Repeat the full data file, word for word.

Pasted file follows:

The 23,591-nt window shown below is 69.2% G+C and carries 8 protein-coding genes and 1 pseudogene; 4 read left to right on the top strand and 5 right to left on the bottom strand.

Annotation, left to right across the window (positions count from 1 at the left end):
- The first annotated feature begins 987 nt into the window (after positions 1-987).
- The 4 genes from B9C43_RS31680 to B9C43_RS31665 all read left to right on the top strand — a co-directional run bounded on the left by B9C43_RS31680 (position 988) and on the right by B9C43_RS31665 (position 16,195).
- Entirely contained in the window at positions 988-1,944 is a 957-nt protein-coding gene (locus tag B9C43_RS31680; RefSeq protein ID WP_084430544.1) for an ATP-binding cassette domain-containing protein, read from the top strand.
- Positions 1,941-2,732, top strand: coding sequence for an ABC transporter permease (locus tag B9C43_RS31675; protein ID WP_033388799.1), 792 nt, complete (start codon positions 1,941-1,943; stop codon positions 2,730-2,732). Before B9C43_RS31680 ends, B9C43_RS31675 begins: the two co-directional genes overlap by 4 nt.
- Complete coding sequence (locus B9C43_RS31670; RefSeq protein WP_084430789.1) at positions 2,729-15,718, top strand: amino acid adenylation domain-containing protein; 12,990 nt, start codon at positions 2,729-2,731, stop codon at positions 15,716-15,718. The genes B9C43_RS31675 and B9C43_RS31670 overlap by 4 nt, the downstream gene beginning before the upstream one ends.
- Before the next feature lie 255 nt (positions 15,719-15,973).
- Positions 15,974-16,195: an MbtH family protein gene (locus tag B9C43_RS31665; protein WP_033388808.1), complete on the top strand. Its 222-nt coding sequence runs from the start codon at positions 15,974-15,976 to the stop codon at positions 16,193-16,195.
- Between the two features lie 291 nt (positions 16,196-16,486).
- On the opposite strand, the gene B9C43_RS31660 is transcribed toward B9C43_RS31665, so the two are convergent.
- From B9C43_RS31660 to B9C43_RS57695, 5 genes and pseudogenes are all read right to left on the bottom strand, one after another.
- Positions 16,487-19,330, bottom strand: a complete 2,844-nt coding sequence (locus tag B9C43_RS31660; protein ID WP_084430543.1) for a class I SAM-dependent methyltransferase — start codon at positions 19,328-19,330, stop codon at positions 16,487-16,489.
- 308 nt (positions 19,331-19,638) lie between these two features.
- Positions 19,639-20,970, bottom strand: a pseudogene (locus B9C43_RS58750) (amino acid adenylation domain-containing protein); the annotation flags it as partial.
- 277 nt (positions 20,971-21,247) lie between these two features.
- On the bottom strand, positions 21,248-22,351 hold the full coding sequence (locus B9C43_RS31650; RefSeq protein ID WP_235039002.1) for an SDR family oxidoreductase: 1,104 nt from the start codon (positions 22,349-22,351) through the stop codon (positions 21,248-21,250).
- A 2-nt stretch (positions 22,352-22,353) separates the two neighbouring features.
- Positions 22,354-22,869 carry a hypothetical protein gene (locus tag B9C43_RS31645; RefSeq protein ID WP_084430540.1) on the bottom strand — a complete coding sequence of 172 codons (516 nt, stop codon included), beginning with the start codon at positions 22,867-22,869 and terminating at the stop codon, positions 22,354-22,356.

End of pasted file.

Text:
The 23,591-nt window shown below is 69.2% G+C and carries 8 protein-coding genes and 1 pseudogene; 4 read left to right on the top strand and 5 right to left on the bottom strand.

Annotation, left to right across the window (positions count from 1 at the left end):
- The first annotated feature begins 987 nt into the window (after positions 1-987).
- The 4 genes from B9C43_RS31680 to B9C43_RS31665 all read left to right on the top strand — a co-directional run bounded on the left by B9C43_RS31680 (position 988) and on the right by B9C43_RS31665 (position 16,195).
- Entirely contained in the window at positions 988-1,944 is a 957-nt protein-coding gene (locus tag B9C43_RS31680; RefSeq protein ID WP_084430544.1) for an ATP-binding cassette domain-containing protein, read from the top strand.
- Positions 1,941-2,732, top strand: coding sequence for an ABC transporter permease (locus tag B9C43_RS31675; protein ID WP_033388799.1), 792 nt, complete (start codon positions 1,941-1,943; stop codon positions 2,730-2,732). Before B9C43_RS31680 ends, B9C43_RS31675 begins: the two co-directional genes overlap by 4 nt.
- Complete coding sequence (locus B9C43_RS31670; RefSeq protein WP_084430789.1) at positions 2,729-15,718, top strand: amino acid adenylation domain-containing protein; 12,990 nt, start codon at positions 2,729-2,731, stop codon at positions 15,716-15,718. The genes B9C43_RS31675 and B9C43_RS31670 overlap by 4 nt, the downstream gene beginning before the upstream one ends.
- Before the next feature lie 255 nt (positions 15,719-15,973).
- Positions 15,974-16,195: an MbtH family protein gene (locus tag B9C43_RS31665; protein WP_033388808.1), complete on the top strand. Its 222-nt coding sequence runs from the start codon at positions 15,974-15,976 to the stop codon at positions 16,193-16,195.
- Between the two features lie 291 nt (positions 16,196-16,486).
- On the opposite strand, the gene B9C43_RS31660 is transcribed toward B9C43_RS31665, so the two are convergent.
- From B9C43_RS31660 to B9C43_RS57695, 5 genes and pseudogenes are all read right to left on the bottom strand, one after another.
- Positions 16,487-19,330, bottom strand: a complete 2,844-nt coding sequence (locus tag B9C43_RS31660; protein ID WP_084430543.1) for a class I SAM-dependent methyltransferase — start codon at positions 19,328-19,330, stop codon at positions 16,487-16,489.
- 308 nt (positions 19,331-19,638) lie between these two features.
- Positions 19,639-20,970, bottom strand: a pseudogene (locus B9C43_RS58750) (amino acid adenylation domain-containing protein); the annotation flags it as partial.
- 277 nt (positions 20,971-21,247) lie between these two features.
- On the bottom strand, positions 21,248-22,351 hold the full coding sequence (locus B9C43_RS31650; RefSeq protein ID WP_235039002.1) for an SDR family oxidoreductase: 1,104 nt from the start codon (positions 22,349-22,351) through the stop codon (positions 21,248-21,250).
- A 2-nt stretch (positions 22,352-22,353) separates the two neighbouring features.
- Positions 22,354-22,869 carry a hypothetical protein gene (locus tag B9C43_RS31645; RefSeq protein ID WP_084430540.1) on the bottom strand — a complete coding sequence of 172 codons (516 nt, stop codon included), beginning with the start codon at positions 22,867-22,869 and terminating at the stop codon, positions 22,354-22,356.